Galactic evolution and stellar depletion of lithium
Beijing Astronomical Observatory, Chinese Academy of Sciences, Beijing 100012, PR China e-mail: firstname.lastname@example.org
2 Institute of Physics and Astronomy, University of Aarhus, 8000 Aarhus C, Denmark
Corresponding author: P. E. Nissen, email@example.com
Accepted: 7 March 2001
We present a survey of lithium abundances in 185 main-sequence field stars with K and based on new measurements of the equivalent width of the Lii line in high-resolution spectra of 130 stars and a reanalysis of data for 55 stars from Lambert et al. ([CITE]). The survey takes advantage of improved photometric and spectroscopic determinations of effective temperature and metallicity as well as mass and age derived from Hipparcos absolute magnitudes, offering an opportunity to investigate the behaviour of Li as a function of these parameters. An interesting result from this study is the presence of a large gap in the plane, which distinguishes "Li-dip"stars like those first identified in the Hyades cluster by Boesgaard & Tripicco ([CITE]) from other stars with a much higher Li abundance. The Li-dip stars concentrate on a certain mass, which decreases with metallicity from about 1.4 at solar metallicity to 1.1 at . Excluding the Li-dip stars and a small group of lower mass stars with K and , the remaining stars, when divided into four metallicity groups, may show a correlation between Li abundance and stellar mass. The dispersion around the -mass relation is about 0.2 dex below and 0.3 dex above this metallicity, which cannot be explained by observational errors or differences in metallicity. Furthermore, there is no correlation between the residuals of the -mass relations and stellar age, which ranges from 1.5 Gyr to about 15 Gyr. This suggests that Li depletion occurs early in stellar life and that parameters other than stellar mass and metallicity affect the degree of depletion, e.g. initial rotation velocity and/or the rate of angular momentum loss. It cannot be excluded, however, that a cosmic scatter of the Li abundance in the Galaxy at a given metallicity contributes to the dispersion in Li abundance. These problems make it difficult to determine the Galactic evolution of Li from the data, but a comparison of the upper envelope of the distribution of stars in the plane with recent Galactic evolutionary models by Romano et al. ([CITE]) suggests that novae are a major source for the Li production in the Galactic disk; their occurrence seems to be the explanation for the steep increase of Li abundance at .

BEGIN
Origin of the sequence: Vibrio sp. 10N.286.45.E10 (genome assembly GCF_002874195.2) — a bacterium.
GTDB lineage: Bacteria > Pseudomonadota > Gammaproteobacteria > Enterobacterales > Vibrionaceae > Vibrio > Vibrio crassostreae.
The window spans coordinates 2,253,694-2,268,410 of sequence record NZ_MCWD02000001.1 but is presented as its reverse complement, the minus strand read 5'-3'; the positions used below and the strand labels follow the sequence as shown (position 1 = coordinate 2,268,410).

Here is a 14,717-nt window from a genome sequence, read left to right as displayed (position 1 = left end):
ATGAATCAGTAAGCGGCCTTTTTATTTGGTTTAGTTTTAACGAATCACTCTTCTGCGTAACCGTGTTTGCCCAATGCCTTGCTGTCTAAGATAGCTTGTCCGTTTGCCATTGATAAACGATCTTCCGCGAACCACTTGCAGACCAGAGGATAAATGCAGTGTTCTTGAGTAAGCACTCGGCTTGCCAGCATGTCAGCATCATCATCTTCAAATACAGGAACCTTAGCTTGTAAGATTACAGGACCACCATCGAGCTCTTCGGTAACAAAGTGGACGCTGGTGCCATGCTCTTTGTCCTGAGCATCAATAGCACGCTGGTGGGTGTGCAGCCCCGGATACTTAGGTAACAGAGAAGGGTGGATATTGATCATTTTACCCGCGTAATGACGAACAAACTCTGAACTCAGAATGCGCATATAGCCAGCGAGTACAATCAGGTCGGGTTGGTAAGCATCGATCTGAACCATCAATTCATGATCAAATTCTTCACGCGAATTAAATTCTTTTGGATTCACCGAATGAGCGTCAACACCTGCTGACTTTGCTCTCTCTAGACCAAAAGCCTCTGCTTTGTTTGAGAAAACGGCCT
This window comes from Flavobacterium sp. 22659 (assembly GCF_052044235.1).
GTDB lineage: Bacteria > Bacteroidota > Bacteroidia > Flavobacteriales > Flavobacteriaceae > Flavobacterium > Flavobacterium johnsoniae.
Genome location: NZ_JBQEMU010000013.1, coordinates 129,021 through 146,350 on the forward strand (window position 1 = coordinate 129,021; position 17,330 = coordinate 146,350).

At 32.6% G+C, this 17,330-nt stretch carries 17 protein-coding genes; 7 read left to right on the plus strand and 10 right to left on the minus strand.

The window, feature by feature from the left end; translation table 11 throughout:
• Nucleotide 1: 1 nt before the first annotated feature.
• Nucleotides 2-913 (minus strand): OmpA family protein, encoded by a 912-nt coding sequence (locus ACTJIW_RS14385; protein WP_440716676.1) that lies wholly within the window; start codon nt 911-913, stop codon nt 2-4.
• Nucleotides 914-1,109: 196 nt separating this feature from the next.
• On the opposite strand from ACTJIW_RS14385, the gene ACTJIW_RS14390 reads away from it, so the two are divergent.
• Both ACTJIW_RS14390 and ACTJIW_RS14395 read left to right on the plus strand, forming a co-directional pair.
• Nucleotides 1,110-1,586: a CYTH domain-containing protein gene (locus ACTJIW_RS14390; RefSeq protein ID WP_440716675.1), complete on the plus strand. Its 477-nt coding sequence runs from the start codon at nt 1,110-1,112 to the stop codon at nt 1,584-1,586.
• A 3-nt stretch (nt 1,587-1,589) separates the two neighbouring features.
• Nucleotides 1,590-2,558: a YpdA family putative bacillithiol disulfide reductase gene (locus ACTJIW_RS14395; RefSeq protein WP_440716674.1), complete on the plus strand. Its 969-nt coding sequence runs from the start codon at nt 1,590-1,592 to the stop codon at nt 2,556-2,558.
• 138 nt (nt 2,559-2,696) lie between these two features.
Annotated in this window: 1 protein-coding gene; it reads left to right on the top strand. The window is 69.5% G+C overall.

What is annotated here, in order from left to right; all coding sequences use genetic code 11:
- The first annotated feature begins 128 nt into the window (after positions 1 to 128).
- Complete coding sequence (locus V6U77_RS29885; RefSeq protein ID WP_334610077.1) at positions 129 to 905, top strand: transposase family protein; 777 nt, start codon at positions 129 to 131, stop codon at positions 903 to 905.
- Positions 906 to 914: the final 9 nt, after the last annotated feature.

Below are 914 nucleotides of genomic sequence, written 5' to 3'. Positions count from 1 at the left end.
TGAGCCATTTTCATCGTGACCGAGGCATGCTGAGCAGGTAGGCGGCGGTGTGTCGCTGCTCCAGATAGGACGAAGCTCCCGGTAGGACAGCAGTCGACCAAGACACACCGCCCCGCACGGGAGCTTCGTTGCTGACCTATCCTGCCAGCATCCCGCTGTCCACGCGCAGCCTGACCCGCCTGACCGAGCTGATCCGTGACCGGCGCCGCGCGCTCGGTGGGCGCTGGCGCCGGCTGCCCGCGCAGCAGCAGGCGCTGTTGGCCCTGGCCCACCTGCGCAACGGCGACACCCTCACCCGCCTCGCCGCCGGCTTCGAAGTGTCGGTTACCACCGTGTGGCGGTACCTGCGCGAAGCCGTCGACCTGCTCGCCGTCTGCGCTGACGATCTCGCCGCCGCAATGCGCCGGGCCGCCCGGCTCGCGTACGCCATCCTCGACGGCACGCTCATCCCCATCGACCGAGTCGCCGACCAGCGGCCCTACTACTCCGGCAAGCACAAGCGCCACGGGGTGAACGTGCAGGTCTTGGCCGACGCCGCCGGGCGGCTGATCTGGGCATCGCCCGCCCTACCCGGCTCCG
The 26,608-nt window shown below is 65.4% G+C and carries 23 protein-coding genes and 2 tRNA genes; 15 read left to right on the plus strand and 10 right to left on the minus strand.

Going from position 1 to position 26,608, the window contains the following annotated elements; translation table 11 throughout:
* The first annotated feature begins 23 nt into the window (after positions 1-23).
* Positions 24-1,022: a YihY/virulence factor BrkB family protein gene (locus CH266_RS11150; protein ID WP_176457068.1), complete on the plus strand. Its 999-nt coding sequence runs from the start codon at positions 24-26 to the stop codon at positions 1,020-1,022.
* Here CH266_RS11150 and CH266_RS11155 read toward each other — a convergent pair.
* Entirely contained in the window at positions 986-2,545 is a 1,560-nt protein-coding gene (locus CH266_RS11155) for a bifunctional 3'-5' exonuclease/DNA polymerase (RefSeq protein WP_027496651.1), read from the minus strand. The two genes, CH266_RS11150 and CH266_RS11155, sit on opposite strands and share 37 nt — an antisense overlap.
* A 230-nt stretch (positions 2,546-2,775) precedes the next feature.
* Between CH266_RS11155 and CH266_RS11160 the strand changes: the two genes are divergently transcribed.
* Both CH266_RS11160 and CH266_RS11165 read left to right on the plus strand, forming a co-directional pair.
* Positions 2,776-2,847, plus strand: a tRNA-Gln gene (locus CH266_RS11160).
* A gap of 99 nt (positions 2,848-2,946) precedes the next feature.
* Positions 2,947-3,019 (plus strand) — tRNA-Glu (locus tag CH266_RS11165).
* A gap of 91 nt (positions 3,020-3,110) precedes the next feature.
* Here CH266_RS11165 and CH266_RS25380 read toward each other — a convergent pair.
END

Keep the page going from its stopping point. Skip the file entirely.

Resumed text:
Key words: stars: abundances / stars: evolution / stars: late-type / galaxy: evolution / galaxy: solar neighbourhood
Based on observations carried out at Beijing Astronomical Observatory (Xinglong, PR China) and European Southern Observatory, La Silla, Chile.
© ESO, 2001